What is game changing, however, is the brand new kicking/punting meter that has been introduced in the game. Instead of simply flicking the analog stick up and down, you must now time three button presses in order to have a successful kick, which has made even a simple extra point seem daunting. Not only does this add an extra layer of pressure into every play, but it also ups the chances for some truly crazy matches to occur. While it doesn’t stay impossible forever (I got the hang of it after a couple of hours, although I do still miss occasionally), it’s a welcome change to something that felt so automatic over the years.
The biggest thing, to me, is that all of the above changes don’t ever feel like they’re forced in. Instead, they feel as if they were all natural progressions on Madden’s checklist of changes. After improving (and then successfully tweaking) the passing game, EA Tiburon set to work on fixing the defense and special teams, and they definitely did. The ground game is just as fun as previous years, only now it’s a more realistic football experience. Playing defense used to be a chore for me, but now it’s something I look forward to as much as I do playing offense, especially with the tweaked mechanics of how defensive players play the ball in the air.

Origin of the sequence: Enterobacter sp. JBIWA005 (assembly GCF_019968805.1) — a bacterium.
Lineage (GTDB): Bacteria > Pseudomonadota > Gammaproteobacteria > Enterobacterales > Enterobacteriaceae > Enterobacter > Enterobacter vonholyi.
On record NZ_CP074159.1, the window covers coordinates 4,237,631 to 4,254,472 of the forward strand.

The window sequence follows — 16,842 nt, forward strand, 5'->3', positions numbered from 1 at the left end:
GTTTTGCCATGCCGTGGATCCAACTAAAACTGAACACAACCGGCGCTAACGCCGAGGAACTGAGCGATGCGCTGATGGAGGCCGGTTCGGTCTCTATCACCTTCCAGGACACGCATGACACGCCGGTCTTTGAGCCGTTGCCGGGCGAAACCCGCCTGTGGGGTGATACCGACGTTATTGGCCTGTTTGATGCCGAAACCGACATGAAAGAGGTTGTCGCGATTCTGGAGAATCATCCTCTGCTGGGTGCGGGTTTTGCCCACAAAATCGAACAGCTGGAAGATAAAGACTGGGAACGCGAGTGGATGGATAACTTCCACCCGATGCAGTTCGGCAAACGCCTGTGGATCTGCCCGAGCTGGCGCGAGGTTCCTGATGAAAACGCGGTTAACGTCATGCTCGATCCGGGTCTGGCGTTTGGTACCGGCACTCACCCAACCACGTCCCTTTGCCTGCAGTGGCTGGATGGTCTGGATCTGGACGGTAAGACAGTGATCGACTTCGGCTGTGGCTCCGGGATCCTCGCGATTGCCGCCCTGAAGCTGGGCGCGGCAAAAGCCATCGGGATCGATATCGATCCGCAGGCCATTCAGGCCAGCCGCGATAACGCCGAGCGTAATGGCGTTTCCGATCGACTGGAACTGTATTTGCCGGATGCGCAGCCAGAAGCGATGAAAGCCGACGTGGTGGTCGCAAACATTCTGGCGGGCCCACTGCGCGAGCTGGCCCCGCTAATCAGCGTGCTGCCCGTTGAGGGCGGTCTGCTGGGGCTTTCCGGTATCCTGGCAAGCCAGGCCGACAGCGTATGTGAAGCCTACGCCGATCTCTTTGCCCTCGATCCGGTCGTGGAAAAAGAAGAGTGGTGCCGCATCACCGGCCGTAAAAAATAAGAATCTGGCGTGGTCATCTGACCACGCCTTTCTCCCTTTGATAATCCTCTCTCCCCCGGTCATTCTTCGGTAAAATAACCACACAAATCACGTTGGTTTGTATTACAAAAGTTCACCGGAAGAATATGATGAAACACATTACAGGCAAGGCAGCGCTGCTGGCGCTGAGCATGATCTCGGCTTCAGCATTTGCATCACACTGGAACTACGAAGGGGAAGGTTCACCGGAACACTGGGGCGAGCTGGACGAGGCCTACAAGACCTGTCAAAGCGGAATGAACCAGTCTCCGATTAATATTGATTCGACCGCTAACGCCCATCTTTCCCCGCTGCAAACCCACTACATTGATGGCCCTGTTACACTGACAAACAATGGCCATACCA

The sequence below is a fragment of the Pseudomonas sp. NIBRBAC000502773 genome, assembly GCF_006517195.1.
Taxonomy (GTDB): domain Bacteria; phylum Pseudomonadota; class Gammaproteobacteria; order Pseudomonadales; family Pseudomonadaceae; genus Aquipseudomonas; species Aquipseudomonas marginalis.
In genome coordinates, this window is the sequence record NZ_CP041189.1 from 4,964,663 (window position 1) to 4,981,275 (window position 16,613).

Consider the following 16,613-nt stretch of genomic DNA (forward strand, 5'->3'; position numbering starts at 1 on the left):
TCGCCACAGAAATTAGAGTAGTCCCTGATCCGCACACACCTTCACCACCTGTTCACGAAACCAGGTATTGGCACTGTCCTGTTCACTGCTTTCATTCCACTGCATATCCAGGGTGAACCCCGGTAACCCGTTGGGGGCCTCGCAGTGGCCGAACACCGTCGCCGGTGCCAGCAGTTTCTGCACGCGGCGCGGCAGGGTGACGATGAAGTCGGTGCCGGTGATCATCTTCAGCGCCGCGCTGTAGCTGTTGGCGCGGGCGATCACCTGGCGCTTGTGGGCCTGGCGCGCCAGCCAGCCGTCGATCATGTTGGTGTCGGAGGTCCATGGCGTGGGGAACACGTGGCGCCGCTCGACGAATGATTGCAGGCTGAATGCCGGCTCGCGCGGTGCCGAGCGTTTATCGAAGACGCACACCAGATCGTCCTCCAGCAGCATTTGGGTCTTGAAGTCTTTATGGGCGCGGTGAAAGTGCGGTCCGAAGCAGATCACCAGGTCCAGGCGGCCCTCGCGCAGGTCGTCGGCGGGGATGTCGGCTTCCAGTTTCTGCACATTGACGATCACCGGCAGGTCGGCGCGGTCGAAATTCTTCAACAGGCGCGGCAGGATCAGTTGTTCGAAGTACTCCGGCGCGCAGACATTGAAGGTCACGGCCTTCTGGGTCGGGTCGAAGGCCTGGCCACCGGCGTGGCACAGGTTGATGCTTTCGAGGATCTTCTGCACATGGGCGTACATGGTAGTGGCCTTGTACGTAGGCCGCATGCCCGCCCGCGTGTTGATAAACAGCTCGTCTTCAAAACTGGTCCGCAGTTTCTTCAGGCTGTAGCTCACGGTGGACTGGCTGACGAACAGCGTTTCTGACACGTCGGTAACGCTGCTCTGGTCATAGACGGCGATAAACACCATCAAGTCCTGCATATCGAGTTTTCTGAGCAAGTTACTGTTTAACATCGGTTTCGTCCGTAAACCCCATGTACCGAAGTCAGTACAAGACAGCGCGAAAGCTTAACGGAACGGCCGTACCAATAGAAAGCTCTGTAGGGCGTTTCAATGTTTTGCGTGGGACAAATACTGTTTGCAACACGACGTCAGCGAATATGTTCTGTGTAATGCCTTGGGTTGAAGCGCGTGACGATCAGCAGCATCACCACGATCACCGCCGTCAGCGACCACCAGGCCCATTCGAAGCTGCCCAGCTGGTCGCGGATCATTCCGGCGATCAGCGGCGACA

Continuing on the theme of “improve”, the folks at EA Tiburon seemed to have decided to spend some extra time on Madden‘s Franchise Mode, a mode that was in desperate need of fixing. In order to streamline the process of running your own NFL team, the developers created the “Play the Moment” mode, which as the name suggests, lets players sim through various parts of the game and play only the crucial bits.
For example, instead of playing through an entire drive of your offense, you can choose to skip to where the team is the in the Red Zone, or facing a critical third or fourth down. EA compares the mode to the hyper popular “NFL Red Zone” channel, which showcases every red zone moment during Sunday. While that may be enjoyable to some, I find myself wanting to be a part of every play, although I can appreciate the addition of the mode.